According to the incredibly useful Food Time Line, the first recipe printed in an American cookbook that was specifically referred to as a “birthday cake” was in Jennie June’s American Cookery Book by Jane Cunningham Croly, published in 1870. To celebrate Comestibles’ first anniversary I decided to try making it, or I should say them, as the recipe is for cakes plural, in individual servings.

The most intriguing aspect of this recipe is the topping. It calls for colored caraway seeds. Candied caraway seeds (also called comfits) have been an after-dinner treat since at least the Medieval period, caraway being thought of as good for the digestion. It is also common to see candied fennel and cumin used in the same manner. It is quite easy to use natural food colorings to make comfits in a variety of cheerful colors. Perhaps these are the ancestor of the rainbow sprinkles which adorn our ice cream cones.

I was not able to find anyone selling candied caraway seeds, but I came close. Kalustyan’s in New York, had candied anise in their baking section, although sadly it was not brightly colored, just pure white. They also had candied fennel seeds in pink, white and yellow which are often served at the end of a meal in Indian restaurants. Finally, I also brought home some green mukhwas which are another Indian mouth freshener in bright red and green. There was no ingredient list on the package, but common ingredients for mukhwas include fennel seeds, anise seeds, coconut, and sesame seeds. They are sometimes also flavored with essential oils like peppermint. As you can see in the photo above, I tried various combinations of toppings on the cakes.

I also found a recipe for caraway comfits which I would love to try. I’ll post more about it here when I do.

These cakes are more like scones than what we might think of today as a birthday cake, but still good to eat. They are quite rich with butter and the currants combine nicely with the slightly savory “sprinkles,” giving a flavor similar to a spice cake.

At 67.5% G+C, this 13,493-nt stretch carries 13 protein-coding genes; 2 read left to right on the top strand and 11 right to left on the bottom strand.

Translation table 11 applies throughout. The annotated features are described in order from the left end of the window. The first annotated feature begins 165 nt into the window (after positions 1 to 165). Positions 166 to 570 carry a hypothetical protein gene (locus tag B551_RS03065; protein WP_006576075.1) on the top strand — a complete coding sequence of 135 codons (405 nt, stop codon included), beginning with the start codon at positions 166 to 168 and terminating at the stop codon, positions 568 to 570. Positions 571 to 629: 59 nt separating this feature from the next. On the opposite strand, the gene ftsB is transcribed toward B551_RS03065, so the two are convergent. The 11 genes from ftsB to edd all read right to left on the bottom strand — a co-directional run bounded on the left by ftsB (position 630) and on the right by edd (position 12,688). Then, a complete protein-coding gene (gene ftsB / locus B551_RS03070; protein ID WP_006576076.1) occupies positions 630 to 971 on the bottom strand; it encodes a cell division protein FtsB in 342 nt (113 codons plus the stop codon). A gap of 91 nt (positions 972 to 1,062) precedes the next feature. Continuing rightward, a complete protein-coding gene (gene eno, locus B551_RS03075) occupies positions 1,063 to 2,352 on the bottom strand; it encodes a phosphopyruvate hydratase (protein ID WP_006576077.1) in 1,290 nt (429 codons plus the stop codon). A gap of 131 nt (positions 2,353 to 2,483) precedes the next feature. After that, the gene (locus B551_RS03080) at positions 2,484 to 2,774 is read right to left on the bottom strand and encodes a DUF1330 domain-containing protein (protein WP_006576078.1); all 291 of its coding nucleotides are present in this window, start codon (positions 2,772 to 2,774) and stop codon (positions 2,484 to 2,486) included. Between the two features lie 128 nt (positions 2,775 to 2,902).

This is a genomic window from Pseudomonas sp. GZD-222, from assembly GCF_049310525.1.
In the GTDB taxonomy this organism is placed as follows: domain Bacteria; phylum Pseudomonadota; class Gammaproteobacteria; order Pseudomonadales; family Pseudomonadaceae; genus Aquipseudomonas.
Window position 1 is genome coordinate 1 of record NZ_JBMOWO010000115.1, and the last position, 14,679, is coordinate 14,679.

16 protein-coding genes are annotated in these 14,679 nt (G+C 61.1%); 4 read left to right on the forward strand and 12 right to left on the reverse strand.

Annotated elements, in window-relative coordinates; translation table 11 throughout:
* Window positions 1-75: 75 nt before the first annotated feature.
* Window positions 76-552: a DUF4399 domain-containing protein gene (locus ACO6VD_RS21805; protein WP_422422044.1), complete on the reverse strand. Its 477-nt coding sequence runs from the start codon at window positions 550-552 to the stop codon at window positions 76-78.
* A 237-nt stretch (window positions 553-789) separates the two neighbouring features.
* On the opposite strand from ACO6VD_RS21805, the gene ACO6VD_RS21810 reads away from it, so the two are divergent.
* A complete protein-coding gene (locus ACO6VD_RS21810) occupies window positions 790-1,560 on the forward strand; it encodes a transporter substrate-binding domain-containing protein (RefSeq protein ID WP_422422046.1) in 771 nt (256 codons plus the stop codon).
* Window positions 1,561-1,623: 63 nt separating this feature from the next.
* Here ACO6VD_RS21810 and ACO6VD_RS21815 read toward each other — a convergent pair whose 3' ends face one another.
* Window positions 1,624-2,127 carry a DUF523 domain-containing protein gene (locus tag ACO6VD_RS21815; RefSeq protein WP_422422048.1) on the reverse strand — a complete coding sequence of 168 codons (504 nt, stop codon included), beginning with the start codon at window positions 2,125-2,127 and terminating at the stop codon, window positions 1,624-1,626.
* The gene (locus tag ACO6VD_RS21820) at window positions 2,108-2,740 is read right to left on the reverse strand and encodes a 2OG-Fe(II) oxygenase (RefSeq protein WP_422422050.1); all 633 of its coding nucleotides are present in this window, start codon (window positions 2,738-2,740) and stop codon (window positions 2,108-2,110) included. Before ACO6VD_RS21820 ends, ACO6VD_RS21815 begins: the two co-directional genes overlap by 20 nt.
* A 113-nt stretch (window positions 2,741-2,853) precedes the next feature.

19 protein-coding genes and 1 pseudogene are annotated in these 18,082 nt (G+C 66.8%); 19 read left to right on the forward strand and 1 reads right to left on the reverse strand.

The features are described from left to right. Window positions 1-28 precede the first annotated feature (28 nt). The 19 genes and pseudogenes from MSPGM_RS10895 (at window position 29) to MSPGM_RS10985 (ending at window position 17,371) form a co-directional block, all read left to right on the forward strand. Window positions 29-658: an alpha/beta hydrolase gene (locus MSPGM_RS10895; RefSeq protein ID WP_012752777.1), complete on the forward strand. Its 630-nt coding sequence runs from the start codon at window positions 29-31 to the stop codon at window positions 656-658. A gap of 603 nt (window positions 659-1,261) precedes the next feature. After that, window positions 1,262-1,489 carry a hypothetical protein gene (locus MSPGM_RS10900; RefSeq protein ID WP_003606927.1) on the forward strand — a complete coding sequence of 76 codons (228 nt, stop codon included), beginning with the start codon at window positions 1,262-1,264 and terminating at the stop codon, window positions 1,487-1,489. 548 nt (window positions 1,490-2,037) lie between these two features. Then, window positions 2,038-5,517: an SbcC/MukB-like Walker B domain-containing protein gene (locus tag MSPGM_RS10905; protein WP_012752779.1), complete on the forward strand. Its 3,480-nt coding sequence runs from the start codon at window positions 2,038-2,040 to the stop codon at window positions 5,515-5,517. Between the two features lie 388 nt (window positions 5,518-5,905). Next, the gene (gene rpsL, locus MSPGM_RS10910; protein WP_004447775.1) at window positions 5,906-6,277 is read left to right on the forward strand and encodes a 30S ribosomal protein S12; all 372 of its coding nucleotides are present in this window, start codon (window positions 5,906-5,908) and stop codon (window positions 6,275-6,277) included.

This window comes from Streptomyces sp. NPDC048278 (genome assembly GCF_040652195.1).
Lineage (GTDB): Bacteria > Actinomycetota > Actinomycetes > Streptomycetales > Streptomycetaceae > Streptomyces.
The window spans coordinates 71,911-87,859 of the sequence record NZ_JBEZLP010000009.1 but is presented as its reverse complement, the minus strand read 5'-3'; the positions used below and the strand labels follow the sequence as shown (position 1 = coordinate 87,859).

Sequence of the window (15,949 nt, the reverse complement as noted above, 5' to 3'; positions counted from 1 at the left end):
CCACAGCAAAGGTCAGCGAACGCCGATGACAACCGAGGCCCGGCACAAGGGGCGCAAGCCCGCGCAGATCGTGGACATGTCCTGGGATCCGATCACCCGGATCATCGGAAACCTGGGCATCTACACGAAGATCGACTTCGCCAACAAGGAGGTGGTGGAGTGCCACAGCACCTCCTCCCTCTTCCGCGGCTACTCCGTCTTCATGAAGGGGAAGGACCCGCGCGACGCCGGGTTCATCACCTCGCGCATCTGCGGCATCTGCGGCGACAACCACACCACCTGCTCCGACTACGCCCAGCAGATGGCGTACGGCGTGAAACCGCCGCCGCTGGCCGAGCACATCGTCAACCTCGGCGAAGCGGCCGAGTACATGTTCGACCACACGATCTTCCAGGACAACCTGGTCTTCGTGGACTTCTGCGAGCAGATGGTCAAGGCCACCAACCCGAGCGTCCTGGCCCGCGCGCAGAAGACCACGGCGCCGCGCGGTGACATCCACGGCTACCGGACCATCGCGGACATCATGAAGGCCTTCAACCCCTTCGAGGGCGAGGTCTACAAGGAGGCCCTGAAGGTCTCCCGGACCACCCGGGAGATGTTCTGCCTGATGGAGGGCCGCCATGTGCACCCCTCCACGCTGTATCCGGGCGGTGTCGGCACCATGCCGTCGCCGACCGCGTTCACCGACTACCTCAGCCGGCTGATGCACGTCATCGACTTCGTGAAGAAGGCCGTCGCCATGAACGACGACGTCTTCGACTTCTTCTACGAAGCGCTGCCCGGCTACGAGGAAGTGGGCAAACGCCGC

Birthday Cakes

Adapted from Jane Cunningham Croly

Makes 8 scone-sized cakes

¾ cup dried currants
1 pound flour
4 ounces sugar
1 teaspoon baking powder
½ teaspoon salt
4 ounces unsalted butter, chilled (1 stick)
1 large egg
about 1 cup milk
⅓ cup candied caraway seeds, or candied fennel, or sprinkles

Preheat oven to 425F.

Soak the dried currants in warm water for 10-15 minutes as you prepare the rest of the recipe.

Use a fork to stir together the flour, sugar, baking powder and salt. Cut the butter into smaller pieces, and work it into the dry ingredients using a pastry cutter, two knives, or your fingers until the resulting mix resembles breadcrumbs or peas.

Add the egg and stir with a fork.

Add the milk 1/4 cup at a time until the dough just comes together. When you pick up a handful it should stick together and not be too crumbly. Be careful not to add too much milk, you don’t want the dough to be wet. You may use a little more or less than 1 cup of milk depending on the humidity on the day you make the cakes.

Drain the currents and add them to the dough mixing throughly with your hands to distribute them evenly.

Divide the dough into 8 equal pieces and place them on an ungreased baking sheet. Sprinkle the candied caraway seeds or other toping on each one, pressing it into the dough slightly to help it stick.

Bake for 20-25 minutes or until the tops are light brown.

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Tudor-Era Charcoal Stove at Hampton Court Palace

One of the best things about attending the Oxford Symposium on Food and Cookery is the chance to meet people with all sorts of interesting food-related jobs. Two years ago I met Marc Meltonville, who runs all of the kitchens in Britain’s Historic Palaces. These are historic buildings that are owned by the Crown but are no longer used as residences by the royal family. They include: The Tower of London, Hampton Court Palace, the Banqueting House, Kensington Palace and Kew Palace. This year, I had a little extra time in London after the Oxford Symposium and Marc kindly showed me and some friends around the restored Tudor kitchens at Hampton Court, favorite home of King Henry VIII (1491-1547).